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Japanese Yankees

The day started out pretty quiet.  The director had finally decided to let
 some sunshine into our concrete dome of a studio sky.  It was early spring,
 flowers were blooming, birds singing, crows cawing.  The office windows
 had been opened to let the cool breeze in.  The  first and second year
 teachers and students were on vacation, along with kocho and kyoto
 sensei.   This left me with the third year teachers and the unrestrained
 cheerfulness that settles over a school whenever there's a break in
 routine, or the bosses leave.  But, it was still a typical day.  

Or so I thought....

My stuffed shirt JTE had lately been showing uncharacteristic signs of
 affability.  He'd not only been asking for my input and ideas, but he'd
 actually been using them.  And the weirdness continues...Because I sit with
 the second year teachers, next to kyoto sensei's desk, I am on the other
 side of the office from said third year teachers.  I was quietly whiling
 away the time staring at the Japanese book on my desk, when suddenly,
 stick-up-my-youknowhere sensei invited me to sit with the third year
 teachers and practice conversation!  What? Who? Where? Me?!  There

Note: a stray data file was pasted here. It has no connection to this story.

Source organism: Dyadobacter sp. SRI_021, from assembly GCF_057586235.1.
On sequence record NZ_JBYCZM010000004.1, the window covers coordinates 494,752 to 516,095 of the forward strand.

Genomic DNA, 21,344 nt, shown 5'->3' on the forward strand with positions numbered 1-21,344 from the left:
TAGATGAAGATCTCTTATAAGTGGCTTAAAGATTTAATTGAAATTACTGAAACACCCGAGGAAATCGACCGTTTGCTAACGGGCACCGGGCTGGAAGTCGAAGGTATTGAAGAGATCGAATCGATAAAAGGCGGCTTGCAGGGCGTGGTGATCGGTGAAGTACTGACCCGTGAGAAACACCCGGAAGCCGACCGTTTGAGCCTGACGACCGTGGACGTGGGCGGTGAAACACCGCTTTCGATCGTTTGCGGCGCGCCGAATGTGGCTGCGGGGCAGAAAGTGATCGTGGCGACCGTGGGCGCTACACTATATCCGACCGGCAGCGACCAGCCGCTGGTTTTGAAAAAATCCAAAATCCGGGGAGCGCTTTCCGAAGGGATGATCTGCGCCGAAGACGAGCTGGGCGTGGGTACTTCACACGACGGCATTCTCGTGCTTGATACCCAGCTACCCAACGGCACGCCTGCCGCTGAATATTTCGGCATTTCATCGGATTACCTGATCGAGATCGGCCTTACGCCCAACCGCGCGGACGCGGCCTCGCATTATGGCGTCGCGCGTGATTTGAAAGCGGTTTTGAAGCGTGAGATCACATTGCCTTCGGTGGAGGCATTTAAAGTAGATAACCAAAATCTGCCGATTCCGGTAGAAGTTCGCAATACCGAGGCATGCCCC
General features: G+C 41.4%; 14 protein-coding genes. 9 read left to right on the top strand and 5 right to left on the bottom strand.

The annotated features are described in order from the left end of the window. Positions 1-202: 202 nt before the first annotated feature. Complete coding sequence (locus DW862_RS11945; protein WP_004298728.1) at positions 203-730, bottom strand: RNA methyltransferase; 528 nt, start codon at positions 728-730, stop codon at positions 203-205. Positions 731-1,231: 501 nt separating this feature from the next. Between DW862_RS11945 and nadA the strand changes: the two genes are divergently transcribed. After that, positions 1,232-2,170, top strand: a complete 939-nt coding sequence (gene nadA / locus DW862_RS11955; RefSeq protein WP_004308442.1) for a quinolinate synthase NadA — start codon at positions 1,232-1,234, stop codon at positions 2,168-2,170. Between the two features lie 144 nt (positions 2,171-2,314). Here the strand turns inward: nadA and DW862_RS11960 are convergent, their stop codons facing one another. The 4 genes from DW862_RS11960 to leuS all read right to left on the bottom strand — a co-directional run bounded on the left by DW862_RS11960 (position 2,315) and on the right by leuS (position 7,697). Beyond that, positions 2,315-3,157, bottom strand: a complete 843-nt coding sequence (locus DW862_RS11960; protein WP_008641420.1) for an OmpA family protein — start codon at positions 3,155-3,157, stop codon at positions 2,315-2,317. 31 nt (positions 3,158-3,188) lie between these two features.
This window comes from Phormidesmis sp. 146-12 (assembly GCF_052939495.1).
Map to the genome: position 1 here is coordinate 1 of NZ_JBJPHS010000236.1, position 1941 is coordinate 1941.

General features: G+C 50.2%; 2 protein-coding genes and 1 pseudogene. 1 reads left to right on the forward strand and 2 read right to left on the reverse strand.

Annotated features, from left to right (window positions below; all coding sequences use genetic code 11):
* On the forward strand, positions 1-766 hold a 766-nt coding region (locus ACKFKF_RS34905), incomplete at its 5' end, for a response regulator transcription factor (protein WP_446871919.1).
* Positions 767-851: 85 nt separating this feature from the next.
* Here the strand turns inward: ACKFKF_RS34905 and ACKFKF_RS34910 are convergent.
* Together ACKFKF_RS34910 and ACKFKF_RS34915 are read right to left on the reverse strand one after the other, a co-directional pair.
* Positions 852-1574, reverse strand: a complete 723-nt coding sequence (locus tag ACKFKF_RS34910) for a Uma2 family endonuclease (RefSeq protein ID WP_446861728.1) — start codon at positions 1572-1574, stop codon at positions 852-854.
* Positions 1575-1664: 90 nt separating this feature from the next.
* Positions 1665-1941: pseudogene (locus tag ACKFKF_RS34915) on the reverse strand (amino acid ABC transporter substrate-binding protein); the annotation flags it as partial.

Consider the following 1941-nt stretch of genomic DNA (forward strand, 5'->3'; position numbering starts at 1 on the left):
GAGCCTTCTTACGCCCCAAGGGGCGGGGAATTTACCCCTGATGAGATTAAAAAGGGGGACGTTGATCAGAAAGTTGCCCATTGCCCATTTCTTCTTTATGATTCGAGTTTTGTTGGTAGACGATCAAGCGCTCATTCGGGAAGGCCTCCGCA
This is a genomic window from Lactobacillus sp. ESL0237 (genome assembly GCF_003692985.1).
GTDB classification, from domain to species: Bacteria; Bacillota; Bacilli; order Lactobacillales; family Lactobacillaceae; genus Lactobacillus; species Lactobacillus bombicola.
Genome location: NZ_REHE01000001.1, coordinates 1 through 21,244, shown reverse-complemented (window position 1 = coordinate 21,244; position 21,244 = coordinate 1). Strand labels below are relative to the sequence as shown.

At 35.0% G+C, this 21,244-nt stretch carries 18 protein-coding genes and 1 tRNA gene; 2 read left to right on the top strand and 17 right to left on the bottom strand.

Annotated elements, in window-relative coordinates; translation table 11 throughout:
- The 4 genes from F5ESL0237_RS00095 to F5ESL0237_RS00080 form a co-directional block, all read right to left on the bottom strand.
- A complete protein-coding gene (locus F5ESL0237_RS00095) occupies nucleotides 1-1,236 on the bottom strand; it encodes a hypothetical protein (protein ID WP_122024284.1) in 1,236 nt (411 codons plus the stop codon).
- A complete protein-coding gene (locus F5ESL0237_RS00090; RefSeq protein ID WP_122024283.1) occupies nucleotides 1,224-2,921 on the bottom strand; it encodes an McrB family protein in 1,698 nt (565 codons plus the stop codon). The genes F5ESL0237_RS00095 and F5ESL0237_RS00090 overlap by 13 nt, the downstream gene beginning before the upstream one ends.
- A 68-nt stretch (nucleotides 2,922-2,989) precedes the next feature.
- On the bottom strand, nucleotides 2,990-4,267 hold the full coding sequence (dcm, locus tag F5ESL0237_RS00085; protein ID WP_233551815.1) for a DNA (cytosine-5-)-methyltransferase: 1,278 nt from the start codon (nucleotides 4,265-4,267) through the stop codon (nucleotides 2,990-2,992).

was a niggling suspicion in the back of my head that he was using the same
 strange over cheerful attitude he uses on his comatose students, but since
 its irrelevant to the story, I won't go into it.  Some of these teachers had
 never even talked to me.  The others I talked to only briefly.  Including
 said JTE who's always busy in his own hypertension bubble.  So I sat
 down at an empty desk, and he announced that it was Japanese
 conversation time.  The teacher next to me promptly announced that she
 doesn't understand English.  Huh?  He repeated that its JAPANESE time. 
 She again said, 'Eigo wo wakkanai!'.  This is standard fare when someone is
 nervous about talking to the foreigner.  I think its some twisted
 byproduct of JET and the eikaiwa schools.  Japanese people now have a
 pavlovian response when they see foreigners, 'Oh no!  An English teacher! 
 Don't call on me, don't call on me, I'm gonna flunk, oh no, I don't know the
 answer! "EIGO O WAKKANAI!!"'.  I often hear this little refrain follow
 me when I walk down the street.  This can often work to our advantage,
 door to door sales people often apologize and leave upon seeing a foreign
 face, and replying in English will often scare off the braver ones.  But its
 also quite annoying.  When I hear it floating behind me on the street I
 want to stop and say, "Hey, I don't care if you can't speak English!  I'm
 not your teacher!  What makes you think I'd even want to talk to you?" 
 I'd say it in Japanese of course.  Or German.  (If I spoke German.) 
 That'd show 'em.  But then, if I did speak German, I'd probably just tell
 them, 'Hey, I don't speak English either! nice to meet you!'

I am getting way off  the story line here.

So I am sitting there, busting out a meager conversation with the sannen
 teachers.  (Meager not because of my Japanese ability, but because of my
 conversation ability.)  The sannen desks are right next to the office's
 sliding glass doors, by the way.  So there's some conversation, a nervous
 fidget, a 'wakkanai', when suddenly! What's that noise?  Oh, just the
 steady approach of a motor bike.  They should get their muffler fixed.